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Articles / Applying to College / Should I Have Explained Disadvantaged Background on Applications?

Should I Have Explained Disadvantaged Background on Applications?

Sally Rubenstone
Written by Sally Rubenstone | March 6, 2013

Question: I come from a low-income, Hispanic family. I am currently in my last semester as a senior. I go to a school in South L.A where not much is expected of students. I am a College Ambassador for other peers, talking to them about colleges and all the resources open for them, in and out of school. However, that wasn’t the case when I was in 9th grade. I had no idea what AP was ’till my junior year, nor how important it was to keep my grades up, checking in with your counselor, etc. None of that. We had dozens of teachers come and go like seasons, different principals and bell schedules, etc. I am aware that there was an “Additional Comments” section on the Common App, but I did not explain any of this because I did not want to come off whiny. How do the colleges I applied to go about this type of situation?

When admission officials see your high school name on your applications, they are likely to recognize right away that it is a place where the majority of your peers will not seek higher education and where you have faced many disadvantages, such as the ones you cite here. So you don’t have to worry that you missed out on an opportunity to explain these drawbacks in your applications. Moreover, I assume that colleges will see from your applications that you are working hard to rise above your circumstances and that you are even helping other students to succeed.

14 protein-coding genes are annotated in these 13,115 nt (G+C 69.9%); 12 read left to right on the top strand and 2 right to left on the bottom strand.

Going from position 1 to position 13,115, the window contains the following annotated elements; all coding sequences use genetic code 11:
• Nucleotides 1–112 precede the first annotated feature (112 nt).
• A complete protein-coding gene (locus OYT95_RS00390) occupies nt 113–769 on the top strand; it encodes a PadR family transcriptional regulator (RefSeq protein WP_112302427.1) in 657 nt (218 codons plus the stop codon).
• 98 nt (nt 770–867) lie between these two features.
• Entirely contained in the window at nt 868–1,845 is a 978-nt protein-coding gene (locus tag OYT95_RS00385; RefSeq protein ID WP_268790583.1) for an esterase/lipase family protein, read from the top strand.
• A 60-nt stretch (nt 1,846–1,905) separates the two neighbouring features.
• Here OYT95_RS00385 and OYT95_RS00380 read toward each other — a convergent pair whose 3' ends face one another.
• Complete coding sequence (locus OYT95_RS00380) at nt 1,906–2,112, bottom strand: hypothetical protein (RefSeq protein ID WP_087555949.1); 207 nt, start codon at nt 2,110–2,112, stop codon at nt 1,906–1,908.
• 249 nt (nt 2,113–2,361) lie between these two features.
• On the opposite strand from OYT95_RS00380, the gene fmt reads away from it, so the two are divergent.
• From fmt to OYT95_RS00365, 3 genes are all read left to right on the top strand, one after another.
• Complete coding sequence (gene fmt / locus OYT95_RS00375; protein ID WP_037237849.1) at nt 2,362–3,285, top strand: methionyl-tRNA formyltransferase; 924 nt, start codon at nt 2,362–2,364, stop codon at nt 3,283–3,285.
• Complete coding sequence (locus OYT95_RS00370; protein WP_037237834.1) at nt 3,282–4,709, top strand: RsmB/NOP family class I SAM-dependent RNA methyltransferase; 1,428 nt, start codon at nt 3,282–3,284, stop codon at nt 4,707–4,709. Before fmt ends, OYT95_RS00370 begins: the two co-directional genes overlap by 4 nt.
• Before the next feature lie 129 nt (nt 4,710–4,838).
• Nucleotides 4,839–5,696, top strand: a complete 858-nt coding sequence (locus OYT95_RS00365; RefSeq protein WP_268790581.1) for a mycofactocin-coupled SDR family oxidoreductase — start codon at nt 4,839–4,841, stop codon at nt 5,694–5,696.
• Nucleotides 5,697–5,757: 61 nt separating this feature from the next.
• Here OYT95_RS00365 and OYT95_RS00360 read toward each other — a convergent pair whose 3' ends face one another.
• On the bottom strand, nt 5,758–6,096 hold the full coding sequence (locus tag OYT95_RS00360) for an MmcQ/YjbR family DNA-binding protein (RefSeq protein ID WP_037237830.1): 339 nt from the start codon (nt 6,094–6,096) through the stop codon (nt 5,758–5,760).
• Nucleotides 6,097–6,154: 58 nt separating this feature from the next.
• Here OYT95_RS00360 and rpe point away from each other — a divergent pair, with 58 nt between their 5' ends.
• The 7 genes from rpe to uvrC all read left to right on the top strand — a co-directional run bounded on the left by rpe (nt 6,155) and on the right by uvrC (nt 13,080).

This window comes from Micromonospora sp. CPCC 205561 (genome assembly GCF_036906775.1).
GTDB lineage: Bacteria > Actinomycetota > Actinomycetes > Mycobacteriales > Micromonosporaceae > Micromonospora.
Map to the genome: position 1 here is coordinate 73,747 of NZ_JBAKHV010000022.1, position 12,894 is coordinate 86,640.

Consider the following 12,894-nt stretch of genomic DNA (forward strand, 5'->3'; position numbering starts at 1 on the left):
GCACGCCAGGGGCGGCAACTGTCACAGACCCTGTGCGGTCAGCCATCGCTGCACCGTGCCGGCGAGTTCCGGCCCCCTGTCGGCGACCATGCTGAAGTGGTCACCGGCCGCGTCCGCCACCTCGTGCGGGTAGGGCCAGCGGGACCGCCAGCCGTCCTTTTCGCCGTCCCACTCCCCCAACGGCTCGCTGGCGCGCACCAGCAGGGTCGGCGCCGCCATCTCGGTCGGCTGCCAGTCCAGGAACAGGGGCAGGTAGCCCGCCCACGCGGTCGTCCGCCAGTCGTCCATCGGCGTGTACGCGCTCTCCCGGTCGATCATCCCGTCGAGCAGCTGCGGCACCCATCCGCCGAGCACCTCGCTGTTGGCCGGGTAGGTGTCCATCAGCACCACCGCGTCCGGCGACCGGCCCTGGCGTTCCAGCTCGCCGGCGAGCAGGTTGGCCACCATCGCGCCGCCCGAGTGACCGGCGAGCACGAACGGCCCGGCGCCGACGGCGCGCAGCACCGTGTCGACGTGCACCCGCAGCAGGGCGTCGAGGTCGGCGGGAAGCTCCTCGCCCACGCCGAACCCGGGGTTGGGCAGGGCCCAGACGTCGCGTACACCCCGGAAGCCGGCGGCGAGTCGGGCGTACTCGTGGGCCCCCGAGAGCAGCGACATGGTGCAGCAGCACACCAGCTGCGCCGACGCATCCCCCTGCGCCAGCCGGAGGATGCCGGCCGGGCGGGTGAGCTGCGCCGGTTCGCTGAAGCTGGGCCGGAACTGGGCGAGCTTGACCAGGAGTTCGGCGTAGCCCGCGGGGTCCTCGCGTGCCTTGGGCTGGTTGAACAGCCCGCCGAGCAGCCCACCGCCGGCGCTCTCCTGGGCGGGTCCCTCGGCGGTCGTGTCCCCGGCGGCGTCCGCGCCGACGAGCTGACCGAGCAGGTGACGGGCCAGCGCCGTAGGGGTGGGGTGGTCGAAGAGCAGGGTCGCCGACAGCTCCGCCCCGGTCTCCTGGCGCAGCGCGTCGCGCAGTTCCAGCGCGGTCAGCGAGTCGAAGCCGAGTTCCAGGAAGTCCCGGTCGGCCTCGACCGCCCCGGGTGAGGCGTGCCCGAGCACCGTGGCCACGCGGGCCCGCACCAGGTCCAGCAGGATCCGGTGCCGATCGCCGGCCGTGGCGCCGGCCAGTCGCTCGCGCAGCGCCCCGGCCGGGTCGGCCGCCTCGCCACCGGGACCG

Depending on the colleges on your list (and their admission-decision notification dates) it is not too late to send a supplemental “Additional Information” letter, if you act very fast. But I really don’t think that you need to do this. Admission officials make every effort to evaluate students in the context of their school and home environment, and they are usually able to understand what was available to each candidate in high school and what wasn’t.

If, however, in the weeks ahead, you learn that you have been waitlisted at any of your colleges, you can then write to admission officials to point out why their school would be a good match for you and also to “remind” them that the high school you attend does not provide the kind of support that many of their other applicants have had. If you emphasize your achievements in your letter, explaining that you “made lemonade from lemons,” the college folks will not view you as whiny, and it will help them to get a closer look at what you have overcome, although hopefully they will have realized it already.

Best wishes on good news this spring.


Written by

Sally Rubenstone

Sally Rubenstone

Sally Rubenstone knows the competitive and often convoluted college admission process inside out: From the first time the topic of college comes up at the dinner table until the last duffel bag is unloaded on a dorm room floor. She is the co-author of Panicked Parents' Guide to College Admissions; The Transfer Student's Guide to Changing Colleges and The International Student's Guide to Going to College in America. Sally has appeared on NBC's Today program and has been quoted in countless publications, including The New York Times, The Washington Post, USA Weekend, USA Today, U.S. News & World Report, Newsweek, People and Seventeen. Sally has viewed the admissions world from many angles: As a Smith College admission counselor for 15 years, an independent college counselor serving students from a wide range of backgrounds and the author of College Confidential's "Ask the Dean" column. She also taught language arts, social studies, study skills and test preparation in 10 schools, including American international schools in London, Paris, Geneva, Athens and Tel Aviv. As senior advisor to College Confidential since 2002, Sally has helped hundreds of students and parents navigate the college admissions maze. In 2008, she co-founded College Karma, a private college consulting firm, with her College Confidential colleague Dave Berry, and she continues to serve as a College Confidential advisor. Sally and her husband, Chris Petrides, became first-time parents in 1997 at the ripe-old age of 45. So Sally was nearly an official senior citizen when her son Jack began the college selection process, and when she was finally able to practice what she had preached for more than three decades.

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